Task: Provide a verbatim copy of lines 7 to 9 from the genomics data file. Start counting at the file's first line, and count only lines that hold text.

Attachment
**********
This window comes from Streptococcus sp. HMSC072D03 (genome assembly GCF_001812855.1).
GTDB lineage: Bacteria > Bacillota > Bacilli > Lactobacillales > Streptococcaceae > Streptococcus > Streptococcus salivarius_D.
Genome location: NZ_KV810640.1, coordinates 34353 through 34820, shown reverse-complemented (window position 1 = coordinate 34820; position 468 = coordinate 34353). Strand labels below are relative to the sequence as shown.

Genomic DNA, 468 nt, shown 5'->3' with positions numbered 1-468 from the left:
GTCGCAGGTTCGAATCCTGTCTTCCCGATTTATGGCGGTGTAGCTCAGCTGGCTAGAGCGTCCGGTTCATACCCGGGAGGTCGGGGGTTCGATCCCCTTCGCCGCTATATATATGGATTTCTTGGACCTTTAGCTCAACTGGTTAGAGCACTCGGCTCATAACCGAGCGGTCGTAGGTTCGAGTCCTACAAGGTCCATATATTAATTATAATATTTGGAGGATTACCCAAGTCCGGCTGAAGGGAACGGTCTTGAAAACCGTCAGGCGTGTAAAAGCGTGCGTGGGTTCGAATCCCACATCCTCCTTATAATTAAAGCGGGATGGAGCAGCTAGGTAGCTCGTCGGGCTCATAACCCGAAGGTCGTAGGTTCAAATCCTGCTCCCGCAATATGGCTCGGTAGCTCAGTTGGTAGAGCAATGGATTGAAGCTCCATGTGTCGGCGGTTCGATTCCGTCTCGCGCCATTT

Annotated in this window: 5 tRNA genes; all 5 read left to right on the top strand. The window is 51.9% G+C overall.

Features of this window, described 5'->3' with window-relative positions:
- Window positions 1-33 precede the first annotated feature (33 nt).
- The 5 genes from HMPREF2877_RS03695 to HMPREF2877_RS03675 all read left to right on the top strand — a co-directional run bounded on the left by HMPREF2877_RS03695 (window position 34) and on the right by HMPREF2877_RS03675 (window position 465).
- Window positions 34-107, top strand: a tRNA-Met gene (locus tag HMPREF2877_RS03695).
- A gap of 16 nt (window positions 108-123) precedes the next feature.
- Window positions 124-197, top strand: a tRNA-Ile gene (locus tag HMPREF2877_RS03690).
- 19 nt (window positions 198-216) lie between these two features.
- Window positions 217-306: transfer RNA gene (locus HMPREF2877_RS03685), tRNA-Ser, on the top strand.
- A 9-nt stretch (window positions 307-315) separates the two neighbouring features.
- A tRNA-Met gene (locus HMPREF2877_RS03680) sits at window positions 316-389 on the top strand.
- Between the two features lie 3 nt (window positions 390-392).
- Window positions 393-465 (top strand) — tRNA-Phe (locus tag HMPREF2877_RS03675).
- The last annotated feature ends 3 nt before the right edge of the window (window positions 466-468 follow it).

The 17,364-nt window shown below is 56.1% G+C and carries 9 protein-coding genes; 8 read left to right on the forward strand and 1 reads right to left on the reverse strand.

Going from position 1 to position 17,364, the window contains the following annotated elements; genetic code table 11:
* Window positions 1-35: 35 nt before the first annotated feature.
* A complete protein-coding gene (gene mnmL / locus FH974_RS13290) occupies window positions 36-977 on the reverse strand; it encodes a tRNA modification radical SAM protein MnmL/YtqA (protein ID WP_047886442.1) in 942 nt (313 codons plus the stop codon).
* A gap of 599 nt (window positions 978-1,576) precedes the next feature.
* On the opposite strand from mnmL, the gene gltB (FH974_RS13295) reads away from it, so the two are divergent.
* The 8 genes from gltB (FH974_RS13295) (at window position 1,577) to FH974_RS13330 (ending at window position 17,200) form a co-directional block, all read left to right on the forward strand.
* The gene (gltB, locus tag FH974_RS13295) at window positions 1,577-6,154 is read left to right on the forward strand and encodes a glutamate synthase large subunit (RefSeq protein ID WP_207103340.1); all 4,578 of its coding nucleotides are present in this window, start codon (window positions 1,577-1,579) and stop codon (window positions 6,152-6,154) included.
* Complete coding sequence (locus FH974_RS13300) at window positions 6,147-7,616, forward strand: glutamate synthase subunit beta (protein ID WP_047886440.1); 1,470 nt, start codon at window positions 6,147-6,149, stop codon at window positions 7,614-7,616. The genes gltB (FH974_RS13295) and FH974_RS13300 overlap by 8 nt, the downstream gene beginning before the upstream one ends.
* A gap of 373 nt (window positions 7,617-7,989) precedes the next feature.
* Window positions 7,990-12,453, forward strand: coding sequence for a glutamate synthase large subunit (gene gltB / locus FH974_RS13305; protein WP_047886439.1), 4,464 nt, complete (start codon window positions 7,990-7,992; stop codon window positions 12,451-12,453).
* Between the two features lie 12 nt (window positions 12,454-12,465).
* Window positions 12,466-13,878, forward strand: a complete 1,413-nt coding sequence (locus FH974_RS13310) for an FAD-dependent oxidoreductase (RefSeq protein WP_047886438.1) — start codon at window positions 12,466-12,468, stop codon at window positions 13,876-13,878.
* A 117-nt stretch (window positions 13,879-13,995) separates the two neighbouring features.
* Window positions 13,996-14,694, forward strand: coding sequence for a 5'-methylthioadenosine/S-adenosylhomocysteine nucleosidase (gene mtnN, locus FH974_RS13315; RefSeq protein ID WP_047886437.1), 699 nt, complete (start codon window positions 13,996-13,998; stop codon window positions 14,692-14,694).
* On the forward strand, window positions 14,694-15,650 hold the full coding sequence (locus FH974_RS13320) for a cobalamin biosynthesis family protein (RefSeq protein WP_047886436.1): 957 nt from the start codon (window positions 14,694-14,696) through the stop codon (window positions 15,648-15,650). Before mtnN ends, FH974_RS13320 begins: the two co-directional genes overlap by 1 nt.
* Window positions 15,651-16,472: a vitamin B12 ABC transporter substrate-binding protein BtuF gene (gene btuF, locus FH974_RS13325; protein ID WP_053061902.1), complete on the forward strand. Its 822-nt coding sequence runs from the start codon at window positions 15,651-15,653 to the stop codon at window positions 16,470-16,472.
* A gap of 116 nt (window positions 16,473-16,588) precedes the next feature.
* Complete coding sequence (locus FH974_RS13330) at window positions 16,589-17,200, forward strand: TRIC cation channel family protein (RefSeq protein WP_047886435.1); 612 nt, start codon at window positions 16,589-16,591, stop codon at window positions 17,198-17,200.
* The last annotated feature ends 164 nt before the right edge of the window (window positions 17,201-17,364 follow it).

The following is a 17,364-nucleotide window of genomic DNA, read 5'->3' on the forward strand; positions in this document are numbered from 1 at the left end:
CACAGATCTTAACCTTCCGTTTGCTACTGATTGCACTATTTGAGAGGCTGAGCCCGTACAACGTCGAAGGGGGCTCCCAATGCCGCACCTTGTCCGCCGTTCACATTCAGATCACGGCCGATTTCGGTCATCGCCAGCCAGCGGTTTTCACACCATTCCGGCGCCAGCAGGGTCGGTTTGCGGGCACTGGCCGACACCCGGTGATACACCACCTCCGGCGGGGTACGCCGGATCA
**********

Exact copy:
Features of this window, described 5'->3' with window-relative positions:
- Window positions 1-33 precede the first annotated feature (33 nt).
- The 5 genes from HMPREF2877_RS03695 to HMPREF2877_RS03675 all read left to right on the top strand — a co-directional run bounded on the left by HMPREF2877_RS03695 (window position 34) and on the right by HMPREF2877_RS03675 (window position 465).